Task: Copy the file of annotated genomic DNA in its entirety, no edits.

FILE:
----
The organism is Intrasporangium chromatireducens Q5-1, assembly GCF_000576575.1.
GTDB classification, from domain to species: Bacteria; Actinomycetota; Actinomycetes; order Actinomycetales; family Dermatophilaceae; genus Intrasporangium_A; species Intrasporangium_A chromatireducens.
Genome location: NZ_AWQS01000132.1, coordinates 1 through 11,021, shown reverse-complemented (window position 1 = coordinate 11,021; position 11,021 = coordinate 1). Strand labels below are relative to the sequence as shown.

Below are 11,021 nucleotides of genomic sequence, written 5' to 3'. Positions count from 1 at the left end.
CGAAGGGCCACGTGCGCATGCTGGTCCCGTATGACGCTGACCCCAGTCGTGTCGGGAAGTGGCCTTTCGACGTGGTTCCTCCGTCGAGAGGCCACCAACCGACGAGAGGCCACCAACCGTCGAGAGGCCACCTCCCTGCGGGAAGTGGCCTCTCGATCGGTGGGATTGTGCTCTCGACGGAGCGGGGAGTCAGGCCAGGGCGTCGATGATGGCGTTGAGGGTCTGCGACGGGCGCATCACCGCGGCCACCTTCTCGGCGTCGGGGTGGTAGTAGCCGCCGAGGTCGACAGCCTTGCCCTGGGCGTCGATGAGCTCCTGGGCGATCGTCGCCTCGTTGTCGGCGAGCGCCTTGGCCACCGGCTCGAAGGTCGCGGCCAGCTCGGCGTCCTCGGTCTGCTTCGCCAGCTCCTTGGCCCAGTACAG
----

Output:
The organism is Intrasporangium chromatireducens Q5-1, assembly GCF_000576575.1.
GTDB classification, from domain to species: Bacteria; Actinomycetota; Actinomycetes; order Actinomycetales; family Dermatophilaceae; genus Intrasporangium_A; species Intrasporangium_A chromatireducens.
Genome location: NZ_AWQS01000132.1, coordinates 1 through 11,021, shown reverse-complemented (window position 1 = coordinate 11,021; position 11,021 = coordinate 1). Strand labels below are relative to the sequence as shown.

Below are 11,021 nucleotides of genomic sequence, written 5' to 3'. Positions count from 1 at the left end.
CGAAGGGCCACGTGCGCATGCTGGTCCCGTATGACGCTGACCCCAGTCGTGTCGGGAAGTGGCCTTTCGACGTGGTTCCTCCGTCGAGAGGCCACCAACCGACGAGAGGCCACCAACCGTCGAGAGGCCACCTCCCTGCGGGAAGTGGCCTCTCGATCGGTGGGATTGTGCTCTCGACGGAGCGGGGAGTCAGGCCAGGGCGTCGATGATGGCGTTGAGGGTCTGCGACGGGCGCATCACCGCGGCCACCTTCTCGGCGTCGGGGTGGTAGTAGCCGCCGAGGTCGACAGCCTTGCCCTGGGCGTCGATGAGCTCCTGGGCGATCGTCGCCTCGTTGTCGGCGAGCGCCTTGGCCACCGGCTCGAAGGTCGCGGCCAGCTCGGCGTCCTCGGTCTGCTTCGCCAGCTCCTTGGCCCAGTACAG